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India’s power crisis: Why is it recurring every year?

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Google Oneindia News

New Delhi, Apr 27: India is grappling with a power crisis as peak demand in states sees a sharp rise amid a sweltering heat wave. Acute coal shortages are leading to power cuts in states like Maharashtra, Karnataka, Punjab, Uttar Pradesh and Andhra Pradesh.

Representational Image

The low coal stocks at power plants to several factors such as a steep increase in the demand for power due to the boom in the economy post COVID-19, early arrival of summer, rise in the price of gas and imported coal and sharp fall in electricity generation by coastal thermal power plants.

How bad is the situation?

At least 100 of the 173 power plants are facing coal shortage. The coal stock in these plants are 25 per cent less than the normal stock, acording to a report from the Central Electricity Department.

"There was a stock of 22.52 million tonnes as of April 18 against 66.72 million tonnes, which is only 34 per cent of the common stock. This stock can produce electricity for up to nine days," it said.

The condition of the private sector thermal plants is equally bad as the coal stock of 28 out of 54 plants is in a critical stage.

All the seven thermal plants with a capacity of 7,580 MW in the Rajasthan state sector have critical coal stock. In Uttar Pradesh, 3 out of 4 state sector thermal plants with a capacity of 6,129 MW with exception of Anapara thermal are having critical coal stock.

In Punjab, the coal stock at Rajpura thermal is for 17 days, 4 days for Talwandi Sabo thermal and nil stock at GVK thermal.

In Haryana, Yamuna Nagar thermal has a stock of 8 days, and Panipat thermal of 7 days.

States that are on blink of power crisis

As many as 12 states such as Andhra Pradesh, Uttar Pradesh, Karnataka Maharashtra, Gujarat, Punjab, Jharkhand and Haryana are facing electricity deficit amid heat wave conditions.

Coal shortage has been observed in all four plants in Karnataka, including the one operated by NTPC. Apart from these, only 11 per cent or 1.87 lakh tonnes of stock is left in the three state-run plants as against the normal stock of 16.99 lakh tonnes.

What steps has the government taken to tackle this problem?

The Union Power Ministry has recommended the import of coal for blending up to 10 per cent to ensure adequate stock when the power demand is at its peak in the next few months.

The present landed cost of imported Indonesian coal is around USD 200. The expensive imported coal would increase costs for utilities.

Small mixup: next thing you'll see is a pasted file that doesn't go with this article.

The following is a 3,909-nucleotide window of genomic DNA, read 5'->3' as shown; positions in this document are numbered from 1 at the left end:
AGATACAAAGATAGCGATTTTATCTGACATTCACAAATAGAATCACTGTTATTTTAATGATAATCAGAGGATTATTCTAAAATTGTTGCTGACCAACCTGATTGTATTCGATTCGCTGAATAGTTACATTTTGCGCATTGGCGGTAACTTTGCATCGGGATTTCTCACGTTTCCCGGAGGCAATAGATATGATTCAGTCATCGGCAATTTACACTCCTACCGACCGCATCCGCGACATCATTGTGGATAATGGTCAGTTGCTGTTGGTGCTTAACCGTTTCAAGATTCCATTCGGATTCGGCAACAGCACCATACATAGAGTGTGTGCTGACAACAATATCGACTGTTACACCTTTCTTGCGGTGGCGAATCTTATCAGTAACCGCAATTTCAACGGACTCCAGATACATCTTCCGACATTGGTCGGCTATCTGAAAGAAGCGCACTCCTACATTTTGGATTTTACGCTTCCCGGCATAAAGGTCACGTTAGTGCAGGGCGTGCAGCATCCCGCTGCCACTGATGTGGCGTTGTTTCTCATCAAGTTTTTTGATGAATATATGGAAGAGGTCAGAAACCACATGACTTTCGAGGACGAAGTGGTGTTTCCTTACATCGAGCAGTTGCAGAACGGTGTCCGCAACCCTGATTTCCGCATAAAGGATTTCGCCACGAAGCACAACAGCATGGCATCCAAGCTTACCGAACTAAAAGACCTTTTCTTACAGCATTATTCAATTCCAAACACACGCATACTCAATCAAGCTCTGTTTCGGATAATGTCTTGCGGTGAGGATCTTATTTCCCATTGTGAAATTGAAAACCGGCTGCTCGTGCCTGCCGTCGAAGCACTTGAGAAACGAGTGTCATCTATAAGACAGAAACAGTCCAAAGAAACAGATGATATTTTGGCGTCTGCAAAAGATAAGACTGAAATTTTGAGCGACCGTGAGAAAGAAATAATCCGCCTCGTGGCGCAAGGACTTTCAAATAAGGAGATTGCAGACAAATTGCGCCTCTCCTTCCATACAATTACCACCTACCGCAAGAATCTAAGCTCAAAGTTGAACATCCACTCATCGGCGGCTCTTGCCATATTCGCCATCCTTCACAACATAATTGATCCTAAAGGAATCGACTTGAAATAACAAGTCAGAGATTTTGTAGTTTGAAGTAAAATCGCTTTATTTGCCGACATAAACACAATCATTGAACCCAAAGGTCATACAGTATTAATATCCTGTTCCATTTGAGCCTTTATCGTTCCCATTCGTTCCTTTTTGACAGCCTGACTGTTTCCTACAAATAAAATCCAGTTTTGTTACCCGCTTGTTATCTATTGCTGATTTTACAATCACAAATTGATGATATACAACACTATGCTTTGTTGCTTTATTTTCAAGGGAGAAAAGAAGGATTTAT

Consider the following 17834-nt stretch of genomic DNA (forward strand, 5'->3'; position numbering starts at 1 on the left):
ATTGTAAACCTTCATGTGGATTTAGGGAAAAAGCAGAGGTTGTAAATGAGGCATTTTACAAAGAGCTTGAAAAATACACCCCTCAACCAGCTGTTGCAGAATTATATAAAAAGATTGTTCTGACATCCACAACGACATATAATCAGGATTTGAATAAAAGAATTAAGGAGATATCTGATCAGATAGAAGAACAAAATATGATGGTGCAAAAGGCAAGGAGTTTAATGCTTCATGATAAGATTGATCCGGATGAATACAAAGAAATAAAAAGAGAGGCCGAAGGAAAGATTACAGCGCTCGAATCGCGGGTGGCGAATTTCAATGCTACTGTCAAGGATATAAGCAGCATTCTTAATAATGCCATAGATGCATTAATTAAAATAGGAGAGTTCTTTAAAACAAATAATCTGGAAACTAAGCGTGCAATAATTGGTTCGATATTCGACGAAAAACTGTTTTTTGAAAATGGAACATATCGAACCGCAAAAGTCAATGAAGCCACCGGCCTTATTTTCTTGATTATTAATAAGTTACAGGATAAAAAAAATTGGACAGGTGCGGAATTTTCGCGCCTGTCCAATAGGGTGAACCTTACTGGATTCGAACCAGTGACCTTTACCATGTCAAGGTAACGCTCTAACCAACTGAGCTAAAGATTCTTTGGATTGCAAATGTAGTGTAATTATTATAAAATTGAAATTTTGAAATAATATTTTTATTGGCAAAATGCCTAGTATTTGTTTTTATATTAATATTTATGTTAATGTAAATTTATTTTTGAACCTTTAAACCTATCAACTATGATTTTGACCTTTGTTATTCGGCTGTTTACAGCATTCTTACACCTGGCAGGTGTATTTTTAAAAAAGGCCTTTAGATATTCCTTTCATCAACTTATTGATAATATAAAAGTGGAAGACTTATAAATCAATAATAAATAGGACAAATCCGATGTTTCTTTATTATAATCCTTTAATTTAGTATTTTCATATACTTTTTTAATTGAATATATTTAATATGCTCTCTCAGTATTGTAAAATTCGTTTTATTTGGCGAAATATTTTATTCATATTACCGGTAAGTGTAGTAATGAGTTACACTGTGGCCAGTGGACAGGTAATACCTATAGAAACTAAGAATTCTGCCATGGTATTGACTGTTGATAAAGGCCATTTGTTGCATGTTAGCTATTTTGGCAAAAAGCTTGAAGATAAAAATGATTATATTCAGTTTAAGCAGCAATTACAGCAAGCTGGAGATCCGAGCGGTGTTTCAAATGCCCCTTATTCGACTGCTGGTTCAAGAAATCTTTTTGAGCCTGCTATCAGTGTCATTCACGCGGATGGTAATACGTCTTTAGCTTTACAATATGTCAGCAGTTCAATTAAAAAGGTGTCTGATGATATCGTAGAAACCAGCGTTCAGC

Further, the number of trains committed by the Indian Railways per day is 415, against 453 required by the utilities. Practically this number never exceeds 400. The wagon shortage normally affects thermal stations, which are at far-off places from coal mines,.

Besides, an Inter-Ministerial Sub Group of Power, Coal, Railways, CEA, CIL and SCCL meet regularly to take various operational decisions to enhance supply of coal to thermal power plants.

Expert's take on shortage

"Both demand- and supply-side factors are responsible," economists led by Sonal Varma at the Japanese bank wrote in a research note on April 19 as reported by Bloomberg.

"Electricity demand has shot up, due to the reopening and as the country heads towards the peak summer season, but supply has been disrupted due to the reduced availability of railway rakes to transport coal and lower coal imports."

With no immediate respite in sight, you should prepare yourself for more power cuts and higher electricity bills during this summer.

Why is power crisis recurring every year?

India's coal shortage is not new phenomenon. Despite taking various measures, the government has not succeeded in overcoming the problem.

The lack of planning and coordination between various ministries involved in the process - Power Ministry, Coal Ministry and Railways could be one of the reason for the current situation.

It has become a norm that the Coal Ministry blames the Indian Railways for non-availability of adequate rakes, while the Railways has pointed out the mismanagement in loading and unloading of rakes by the Coal India (CIL).

Despite increase in coal production and despatch by CIL and other PSU miners, the supply at power plants has still not gone above 15 days in the last six months and lack of coordination and planning is to be blamed for this.

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